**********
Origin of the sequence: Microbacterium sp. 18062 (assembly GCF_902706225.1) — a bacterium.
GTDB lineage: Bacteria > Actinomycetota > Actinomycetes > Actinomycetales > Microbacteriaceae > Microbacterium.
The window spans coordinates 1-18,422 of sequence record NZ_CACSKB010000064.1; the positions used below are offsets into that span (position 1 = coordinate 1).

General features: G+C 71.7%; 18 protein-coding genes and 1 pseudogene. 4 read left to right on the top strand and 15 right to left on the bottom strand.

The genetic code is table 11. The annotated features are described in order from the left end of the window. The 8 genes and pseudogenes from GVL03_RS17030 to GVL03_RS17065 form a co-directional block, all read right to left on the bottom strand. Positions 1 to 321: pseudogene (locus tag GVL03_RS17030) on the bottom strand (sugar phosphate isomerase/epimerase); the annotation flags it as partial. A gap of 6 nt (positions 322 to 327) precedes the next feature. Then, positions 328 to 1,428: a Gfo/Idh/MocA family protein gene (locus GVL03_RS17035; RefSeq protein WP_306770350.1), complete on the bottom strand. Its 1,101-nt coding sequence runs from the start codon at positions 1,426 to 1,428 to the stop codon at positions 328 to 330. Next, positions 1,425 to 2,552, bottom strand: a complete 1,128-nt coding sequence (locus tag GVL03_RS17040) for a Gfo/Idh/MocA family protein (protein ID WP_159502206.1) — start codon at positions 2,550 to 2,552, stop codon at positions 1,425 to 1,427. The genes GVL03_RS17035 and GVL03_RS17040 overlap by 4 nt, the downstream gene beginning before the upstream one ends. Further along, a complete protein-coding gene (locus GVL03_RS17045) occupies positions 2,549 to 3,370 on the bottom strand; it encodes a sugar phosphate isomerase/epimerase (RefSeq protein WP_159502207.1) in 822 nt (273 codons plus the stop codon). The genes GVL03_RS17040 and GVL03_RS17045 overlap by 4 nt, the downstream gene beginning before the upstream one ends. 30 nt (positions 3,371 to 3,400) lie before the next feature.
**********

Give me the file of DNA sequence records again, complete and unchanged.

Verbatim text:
Origin of the sequence: Microbacterium sp. 18062 (assembly GCF_902706225.1) — a bacterium.
GTDB lineage: Bacteria > Actinomycetota > Actinomycetes > Actinomycetales > Microbacteriaceae > Microbacterium.
The window spans coordinates 1-18,422 of sequence record NZ_CACSKB010000064.1; the positions used below are offsets into that span (position 1 = coordinate 1).

General features: G+C 71.7%; 18 protein-coding genes and 1 pseudogene. 4 read left to right on the top strand and 15 right to left on the bottom strand.

The genetic code is table 11. The annotated features are described in order from the left end of the window. The 8 genes and pseudogenes from GVL03_RS17030 to GVL03_RS17065 form a co-directional block, all read right to left on the bottom strand. Positions 1 to 321: pseudogene (locus tag GVL03_RS17030) on the bottom strand (sugar phosphate isomerase/epimerase); the annotation flags it as partial. A gap of 6 nt (positions 322 to 327) precedes the next feature. Then, positions 328 to 1,428: a Gfo/Idh/MocA family protein gene (locus GVL03_RS17035; RefSeq protein WP_306770350.1), complete on the bottom strand. Its 1,101-nt coding sequence runs from the start codon at positions 1,426 to 1,428 to the stop codon at positions 328 to 330. Next, positions 1,425 to 2,552, bottom strand: a complete 1,128-nt coding sequence (locus tag GVL03_RS17040) for a Gfo/Idh/MocA family protein (protein ID WP_159502206.1) — start codon at positions 2,550 to 2,552, stop codon at positions 1,425 to 1,427. The genes GVL03_RS17035 and GVL03_RS17040 overlap by 4 nt, the downstream gene beginning before the upstream one ends. Further along, a complete protein-coding gene (locus GVL03_RS17045) occupies positions 2,549 to 3,370 on the bottom strand; it encodes a sugar phosphate isomerase/epimerase (RefSeq protein WP_159502207.1) in 822 nt (273 codons plus the stop codon). The genes GVL03_RS17040 and GVL03_RS17045 overlap by 4 nt, the downstream gene beginning before the upstream one ends. 30 nt (positions 3,371 to 3,400) lie before the next feature.